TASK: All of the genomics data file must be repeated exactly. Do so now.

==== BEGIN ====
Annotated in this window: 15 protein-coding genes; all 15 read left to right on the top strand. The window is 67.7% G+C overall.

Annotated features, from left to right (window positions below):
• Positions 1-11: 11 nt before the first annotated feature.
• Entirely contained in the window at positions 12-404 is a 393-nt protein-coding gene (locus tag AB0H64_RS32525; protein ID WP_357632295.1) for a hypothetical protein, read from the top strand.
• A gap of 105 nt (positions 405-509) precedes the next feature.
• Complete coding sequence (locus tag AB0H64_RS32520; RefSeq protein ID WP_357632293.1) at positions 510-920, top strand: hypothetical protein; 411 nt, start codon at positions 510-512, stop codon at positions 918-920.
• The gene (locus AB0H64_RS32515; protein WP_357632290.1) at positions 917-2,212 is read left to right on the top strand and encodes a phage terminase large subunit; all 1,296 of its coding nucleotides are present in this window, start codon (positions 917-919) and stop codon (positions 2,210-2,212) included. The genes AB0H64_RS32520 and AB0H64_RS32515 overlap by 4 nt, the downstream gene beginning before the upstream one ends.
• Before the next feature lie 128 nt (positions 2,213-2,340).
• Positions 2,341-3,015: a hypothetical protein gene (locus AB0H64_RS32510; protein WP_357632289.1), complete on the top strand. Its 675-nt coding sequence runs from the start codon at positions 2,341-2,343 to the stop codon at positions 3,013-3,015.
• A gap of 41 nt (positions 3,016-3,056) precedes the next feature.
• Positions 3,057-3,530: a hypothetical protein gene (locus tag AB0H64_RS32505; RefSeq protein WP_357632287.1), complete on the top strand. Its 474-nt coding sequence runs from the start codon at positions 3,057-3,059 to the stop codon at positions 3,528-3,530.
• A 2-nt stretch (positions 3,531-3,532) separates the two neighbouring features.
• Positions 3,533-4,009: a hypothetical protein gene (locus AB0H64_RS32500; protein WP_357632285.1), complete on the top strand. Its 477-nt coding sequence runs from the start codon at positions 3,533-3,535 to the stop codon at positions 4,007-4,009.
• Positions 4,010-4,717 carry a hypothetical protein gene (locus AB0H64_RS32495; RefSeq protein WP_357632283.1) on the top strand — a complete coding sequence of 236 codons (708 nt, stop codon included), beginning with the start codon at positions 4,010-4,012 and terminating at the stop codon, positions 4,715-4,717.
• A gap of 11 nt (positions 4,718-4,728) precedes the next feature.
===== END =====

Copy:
Annotated in this window: 15 protein-coding genes; all 15 read left to right on the top strand. The window is 67.7% G+C overall.

Annotated features, from left to right (window positions below):
• Positions 1-11: 11 nt before the first annotated feature.
• Entirely contained in the window at positions 12-404 is a 393-nt protein-coding gene (locus tag AB0H64_RS32525; protein ID WP_357632295.1) for a hypothetical protein, read from the top strand.
• A gap of 105 nt (positions 405-509) precedes the next feature.
• Complete coding sequence (locus tag AB0H64_RS32520; RefSeq protein ID WP_357632293.1) at positions 510-920, top strand: hypothetical protein; 411 nt, start codon at positions 510-512, stop codon at positions 918-920.
• The gene (locus AB0H64_RS32515; protein WP_357632290.1) at positions 917-2,212 is read left to right on the top strand and encodes a phage terminase large subunit; all 1,296 of its coding nucleotides are present in this window, start codon (positions 917-919) and stop codon (positions 2,210-2,212) included. The genes AB0H64_RS32520 and AB0H64_RS32515 overlap by 4 nt, the downstream gene beginning before the upstream one ends.
• Before the next feature lie 128 nt (positions 2,213-2,340).
• Positions 2,341-3,015: a hypothetical protein gene (locus AB0H64_RS32510; protein WP_357632289.1), complete on the top strand. Its 675-nt coding sequence runs from the start codon at positions 2,341-2,343 to the stop codon at positions 3,013-3,015.
• A gap of 41 nt (positions 3,016-3,056) precedes the next feature.
• Positions 3,057-3,530: a hypothetical protein gene (locus tag AB0H64_RS32505; RefSeq protein WP_357632287.1), complete on the top strand. Its 474-nt coding sequence runs from the start codon at positions 3,057-3,059 to the stop codon at positions 3,528-3,530.
• A 2-nt stretch (positions 3,531-3,532) separates the two neighbouring features.
• Positions 3,533-4,009: a hypothetical protein gene (locus AB0H64_RS32500; protein WP_357632285.1), complete on the top strand. Its 477-nt coding sequence runs from the start codon at positions 3,533-3,535 to the stop codon at positions 4,007-4,009.
• Positions 4,010-4,717 carry a hypothetical protein gene (locus AB0H64_RS32495; RefSeq protein WP_357632283.1) on the top strand — a complete coding sequence of 236 codons (708 nt, stop codon included), beginning with the start codon at positions 4,010-4,012 and terminating at the stop codon, positions 4,715-4,717.
• A gap of 11 nt (positions 4,718-4,728) precedes the next feature.